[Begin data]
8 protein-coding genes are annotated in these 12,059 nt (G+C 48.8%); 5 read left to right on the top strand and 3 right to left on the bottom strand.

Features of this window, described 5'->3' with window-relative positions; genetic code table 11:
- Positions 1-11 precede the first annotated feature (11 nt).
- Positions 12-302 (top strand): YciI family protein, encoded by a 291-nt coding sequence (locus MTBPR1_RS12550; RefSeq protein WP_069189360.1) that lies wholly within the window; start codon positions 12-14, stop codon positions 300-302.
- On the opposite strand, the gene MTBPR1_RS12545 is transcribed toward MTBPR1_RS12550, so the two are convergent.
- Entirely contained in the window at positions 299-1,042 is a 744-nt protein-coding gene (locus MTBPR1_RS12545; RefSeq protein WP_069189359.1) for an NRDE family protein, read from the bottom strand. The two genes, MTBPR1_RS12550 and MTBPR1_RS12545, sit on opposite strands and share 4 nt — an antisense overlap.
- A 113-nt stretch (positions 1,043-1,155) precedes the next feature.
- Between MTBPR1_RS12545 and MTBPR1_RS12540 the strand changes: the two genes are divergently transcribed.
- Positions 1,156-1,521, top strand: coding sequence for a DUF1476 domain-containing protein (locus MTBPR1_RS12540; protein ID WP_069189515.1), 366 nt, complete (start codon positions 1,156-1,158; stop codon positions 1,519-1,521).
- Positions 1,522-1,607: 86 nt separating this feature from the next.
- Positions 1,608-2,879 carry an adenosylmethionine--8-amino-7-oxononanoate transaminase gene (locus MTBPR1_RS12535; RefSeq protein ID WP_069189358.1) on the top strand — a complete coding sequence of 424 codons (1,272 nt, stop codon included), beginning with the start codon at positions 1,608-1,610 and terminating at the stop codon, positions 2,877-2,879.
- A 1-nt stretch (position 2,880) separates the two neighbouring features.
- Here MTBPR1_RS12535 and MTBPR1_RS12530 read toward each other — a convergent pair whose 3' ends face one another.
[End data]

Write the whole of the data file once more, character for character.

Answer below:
8 protein-coding genes are annotated in these 12,059 nt (G+C 48.8%); 5 read left to right on the top strand and 3 right to left on the bottom strand.

Features of this window, described 5'->3' with window-relative positions; genetic code table 11:
- Positions 1-11 precede the first annotated feature (11 nt).
- Positions 12-302 (top strand): YciI family protein, encoded by a 291-nt coding sequence (locus MTBPR1_RS12550; RefSeq protein WP_069189360.1) that lies wholly within the window; start codon positions 12-14, stop codon positions 300-302.
- On the opposite strand, the gene MTBPR1_RS12545 is transcribed toward MTBPR1_RS12550, so the two are convergent.
- Entirely contained in the window at positions 299-1,042 is a 744-nt protein-coding gene (locus MTBPR1_RS12545; RefSeq protein WP_069189359.1) for an NRDE family protein, read from the bottom strand. The two genes, MTBPR1_RS12550 and MTBPR1_RS12545, sit on opposite strands and share 4 nt — an antisense overlap.
- A 113-nt stretch (positions 1,043-1,155) precedes the next feature.
- Between MTBPR1_RS12545 and MTBPR1_RS12540 the strand changes: the two genes are divergently transcribed.
- Positions 1,156-1,521, top strand: coding sequence for a DUF1476 domain-containing protein (locus MTBPR1_RS12540; protein ID WP_069189515.1), 366 nt, complete (start codon positions 1,156-1,158; stop codon positions 1,519-1,521).
- Positions 1,522-1,607: 86 nt separating this feature from the next.
- Positions 1,608-2,879 carry an adenosylmethionine--8-amino-7-oxononanoate transaminase gene (locus MTBPR1_RS12535; RefSeq protein ID WP_069189358.1) on the top strand — a complete coding sequence of 424 codons (1,272 nt, stop codon included), beginning with the start codon at positions 1,608-1,610 and terminating at the stop codon, positions 2,877-2,879.
- A 1-nt stretch (position 2,880) separates the two neighbouring features.
- Here MTBPR1_RS12535 and MTBPR1_RS12530 read toward each other — a convergent pair whose 3' ends face one another.